On arrival at Mariscal Sucre Airport in Quito (2800 metres) at 09.00 our guide, William Perez and driver, Augusto, were waiting to drive us out of the city towards the northwest slope and Mindo, along the Quito – Esmeraldas highway. Birding on the way, our first stop was at the Pululahua crater, a small National Park just outside Quito – great views but hardly any birds and too many tourists. We passed the new, very commercialised equatorial monument “Mitad del Mundo” and instead visited the original monument in the centre of Calacali. As we left the town we spotted some bird activity in a garden including Band-tailed Seedeater, Streak-throated Bush Tyrant, Scarlet-bellied Mountain Tanager, Southern Yellow Grosbeak and Ash-breasted Sierra-finch. Moving on past the Nono road we stopped for a picnic lunch and picked up Cinereous Conebill, Rufous-chested Tanager and Azara’s Spinetail. It started to rain around 14.30 as we were heading towards Sachatamia Lodge (1500 metres) which is situated just off the highway and located in the heart of the subtropical cloud-forest. Numerous hummingbirds and tanagers crowded around the feeders despite the steady drizzle. Dusky Bush-Tanager, Rufous-chested Tanager, Purple-bibbed Whitetip, White-tailed Hillstar and Velvet-purple Coronet were the stars as we notched up 14 hummingbirds and 15 tanagers on our first day. At 16.30 we drove through Mindo and down to the river where we searched in vain for Fasciated Tiger-heron. We did however manage to see Rusty Margined Flycatcher, Golden-face Tyrannulet, White-capped Dipper, White-shouldered Tanager and Golden-headed Quetzal. We ended up with 69 species for the day; not bad, considering the time of our arrival and time spent getting on the road, travelling time and the rainy afternoon.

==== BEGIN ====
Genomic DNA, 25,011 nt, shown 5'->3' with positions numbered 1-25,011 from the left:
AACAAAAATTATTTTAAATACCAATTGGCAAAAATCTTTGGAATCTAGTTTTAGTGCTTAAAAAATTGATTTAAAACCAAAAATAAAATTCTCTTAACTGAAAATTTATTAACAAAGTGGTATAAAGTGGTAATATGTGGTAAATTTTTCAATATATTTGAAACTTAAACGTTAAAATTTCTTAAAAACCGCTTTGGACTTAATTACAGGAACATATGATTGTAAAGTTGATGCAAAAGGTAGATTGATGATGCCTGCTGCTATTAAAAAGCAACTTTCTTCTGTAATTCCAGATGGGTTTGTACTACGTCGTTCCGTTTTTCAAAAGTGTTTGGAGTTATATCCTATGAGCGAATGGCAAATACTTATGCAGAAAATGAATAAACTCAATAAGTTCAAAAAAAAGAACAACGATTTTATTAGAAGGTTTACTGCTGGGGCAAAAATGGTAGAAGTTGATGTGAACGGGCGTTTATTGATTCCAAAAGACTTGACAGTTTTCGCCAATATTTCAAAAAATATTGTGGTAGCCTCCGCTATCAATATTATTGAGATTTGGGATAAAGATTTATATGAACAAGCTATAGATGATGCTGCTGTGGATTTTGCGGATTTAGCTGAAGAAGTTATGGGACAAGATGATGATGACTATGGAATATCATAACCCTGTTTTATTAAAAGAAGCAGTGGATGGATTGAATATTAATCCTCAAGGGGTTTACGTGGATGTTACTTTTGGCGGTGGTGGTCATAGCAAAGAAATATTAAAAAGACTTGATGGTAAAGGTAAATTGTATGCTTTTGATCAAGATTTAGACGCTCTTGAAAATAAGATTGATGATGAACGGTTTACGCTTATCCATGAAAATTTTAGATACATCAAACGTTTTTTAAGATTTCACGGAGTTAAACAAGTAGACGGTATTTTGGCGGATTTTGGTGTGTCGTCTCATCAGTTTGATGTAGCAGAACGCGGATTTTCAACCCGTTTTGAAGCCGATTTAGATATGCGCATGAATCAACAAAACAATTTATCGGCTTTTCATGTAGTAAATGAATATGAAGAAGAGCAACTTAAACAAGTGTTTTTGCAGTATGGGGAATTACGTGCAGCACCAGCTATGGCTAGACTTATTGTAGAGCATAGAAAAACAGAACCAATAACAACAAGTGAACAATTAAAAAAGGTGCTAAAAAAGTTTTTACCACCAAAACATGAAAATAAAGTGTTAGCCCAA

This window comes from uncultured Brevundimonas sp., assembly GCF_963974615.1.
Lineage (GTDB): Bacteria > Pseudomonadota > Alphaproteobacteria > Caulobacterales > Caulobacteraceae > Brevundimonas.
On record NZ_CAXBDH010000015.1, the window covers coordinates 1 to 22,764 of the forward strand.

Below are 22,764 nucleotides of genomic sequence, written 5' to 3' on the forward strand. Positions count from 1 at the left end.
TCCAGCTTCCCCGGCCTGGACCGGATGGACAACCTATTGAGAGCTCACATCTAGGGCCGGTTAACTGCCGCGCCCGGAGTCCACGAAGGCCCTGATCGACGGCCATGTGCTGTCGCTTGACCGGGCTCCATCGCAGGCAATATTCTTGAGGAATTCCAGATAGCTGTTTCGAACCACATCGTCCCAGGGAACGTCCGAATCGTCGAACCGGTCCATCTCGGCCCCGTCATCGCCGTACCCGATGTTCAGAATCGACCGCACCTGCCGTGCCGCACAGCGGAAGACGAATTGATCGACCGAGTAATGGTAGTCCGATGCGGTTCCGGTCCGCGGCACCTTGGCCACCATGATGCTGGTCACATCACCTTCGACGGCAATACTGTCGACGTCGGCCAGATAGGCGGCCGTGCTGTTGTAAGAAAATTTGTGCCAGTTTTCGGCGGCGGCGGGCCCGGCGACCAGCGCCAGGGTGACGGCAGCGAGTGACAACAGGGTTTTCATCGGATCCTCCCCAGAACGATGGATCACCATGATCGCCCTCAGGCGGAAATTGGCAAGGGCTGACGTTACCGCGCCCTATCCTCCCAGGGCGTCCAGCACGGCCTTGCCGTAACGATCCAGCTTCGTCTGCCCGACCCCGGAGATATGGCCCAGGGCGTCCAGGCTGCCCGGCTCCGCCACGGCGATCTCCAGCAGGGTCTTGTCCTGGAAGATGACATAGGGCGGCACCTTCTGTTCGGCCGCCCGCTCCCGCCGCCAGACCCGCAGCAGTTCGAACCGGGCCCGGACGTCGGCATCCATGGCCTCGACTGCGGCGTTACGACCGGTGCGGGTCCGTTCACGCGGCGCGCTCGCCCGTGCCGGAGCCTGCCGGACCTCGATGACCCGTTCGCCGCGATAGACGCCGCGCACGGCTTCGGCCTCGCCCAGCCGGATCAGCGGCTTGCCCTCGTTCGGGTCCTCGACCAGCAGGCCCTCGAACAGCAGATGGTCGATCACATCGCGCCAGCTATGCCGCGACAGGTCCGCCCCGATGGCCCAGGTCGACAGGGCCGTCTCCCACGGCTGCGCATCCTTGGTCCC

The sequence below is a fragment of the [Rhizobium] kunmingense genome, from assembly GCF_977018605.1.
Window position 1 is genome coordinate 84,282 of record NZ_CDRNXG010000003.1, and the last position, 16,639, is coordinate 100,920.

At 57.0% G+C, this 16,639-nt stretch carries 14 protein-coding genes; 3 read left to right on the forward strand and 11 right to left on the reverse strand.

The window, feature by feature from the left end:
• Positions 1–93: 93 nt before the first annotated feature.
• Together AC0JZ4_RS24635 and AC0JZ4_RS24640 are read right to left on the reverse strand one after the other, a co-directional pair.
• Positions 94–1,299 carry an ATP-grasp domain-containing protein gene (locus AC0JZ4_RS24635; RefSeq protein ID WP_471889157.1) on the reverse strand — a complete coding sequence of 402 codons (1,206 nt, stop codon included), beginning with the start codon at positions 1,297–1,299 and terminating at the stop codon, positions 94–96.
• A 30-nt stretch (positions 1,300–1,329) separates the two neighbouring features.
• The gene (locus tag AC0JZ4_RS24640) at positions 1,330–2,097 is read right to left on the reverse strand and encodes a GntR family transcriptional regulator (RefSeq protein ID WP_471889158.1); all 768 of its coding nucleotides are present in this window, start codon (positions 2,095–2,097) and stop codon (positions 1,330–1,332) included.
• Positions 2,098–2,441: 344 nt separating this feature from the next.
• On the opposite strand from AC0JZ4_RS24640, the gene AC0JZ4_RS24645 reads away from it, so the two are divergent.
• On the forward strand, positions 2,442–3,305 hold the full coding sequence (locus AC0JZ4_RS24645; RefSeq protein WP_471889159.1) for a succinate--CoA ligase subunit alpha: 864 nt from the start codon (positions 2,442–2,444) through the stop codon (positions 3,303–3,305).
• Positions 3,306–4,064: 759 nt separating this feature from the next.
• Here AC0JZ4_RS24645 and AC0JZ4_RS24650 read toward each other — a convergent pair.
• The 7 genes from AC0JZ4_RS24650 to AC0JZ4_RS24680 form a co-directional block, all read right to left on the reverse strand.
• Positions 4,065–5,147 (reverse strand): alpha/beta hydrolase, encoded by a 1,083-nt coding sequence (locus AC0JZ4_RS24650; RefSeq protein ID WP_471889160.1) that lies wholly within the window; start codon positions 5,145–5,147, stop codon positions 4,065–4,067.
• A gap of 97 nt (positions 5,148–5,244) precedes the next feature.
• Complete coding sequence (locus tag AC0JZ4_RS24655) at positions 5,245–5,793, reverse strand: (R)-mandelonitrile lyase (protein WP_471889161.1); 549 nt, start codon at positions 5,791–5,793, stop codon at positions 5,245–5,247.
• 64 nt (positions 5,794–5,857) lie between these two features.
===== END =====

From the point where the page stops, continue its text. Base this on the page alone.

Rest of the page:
At first light and before breakfast we set off down the Milpe Road to the Mindo junction to watch the frenzy of birds feeding on the moths and insects attracted to the lights there. Unfortunately, today the main light was out, but birds are creatures of habit and we were not disappointed. As we arrived at the junction a beautiful Black and White Owl was sitting on top of the huge roadside sign there, whilst a Short-tailed Nighthawk made the best of the early light to finish off the night’s feeding. Streak-capped Treehunter, Crimson-rumped Toucanet, Tricoloured Brush-finch, Sepia-brown Wren, Slaty Spinetail, Strong-billed Woodcreeper and Golden-crowned Flycatcher were just a few of the early morning appetisers. Returning to the Lodge we saw Brown Violetear, Buff-tailed Coronet and Green-crowned Brilliant before a leisurely breakfast. We then moved on to the Milpe Bird Sanctuary (1000 metres) owned by the Mindo Cloud-forest Foundation. We stopped the vehicle almost as soon as we turned off the highway down the approach road to Milpe as there were birds everywhere, despite a light drizzle. White-thighed Swallow, Yellow-collared Chlorophonia, Pale-mandibled Aracari, Sooty-headed Tyrannulet, Red-faced Spinetail, Rufous-throated Tanager, Yellow-throated Bush-tanager, Snowy-throated Kingbird, Swallow Tanager, Buff-fronted Foliage-gleaner and Black-winged Saltator all put in an appearance, whilst the first three, of many, magnificent Swallow-tailed Kite sailed overhead. The rain stopped as we progressed down the track but as we arrived at the Bird Sanctuary the heavens opened for 30 minutes. Relief was at hand – the Sanctuary has a small visitor centre providing coffee and toilet facilities and of course there were hummingbird feeders, where we saw Green-crowned Woodnymph, White-whiskered Hermit and Green Thorntail, amongst others. As the rain slackened off we headed for the trails and found Orange-billed Sparrow, Yellow Tyrannulet, Immaculate Antbird, Choco Warbler, Smoky Brown Woodpecker, both Golden-winged and Club-winged Manakin, plus Scaly-throated, Buff-fronted and Lineated Foliage Gleaner. We returned to the Lodge for lunch, during which William leaped up and ran outside, as somehow, he had spotted three Toucan Barbet land in the large tree opposite the front entrance, where they remained for a few minutes, enabling us to get excellent views.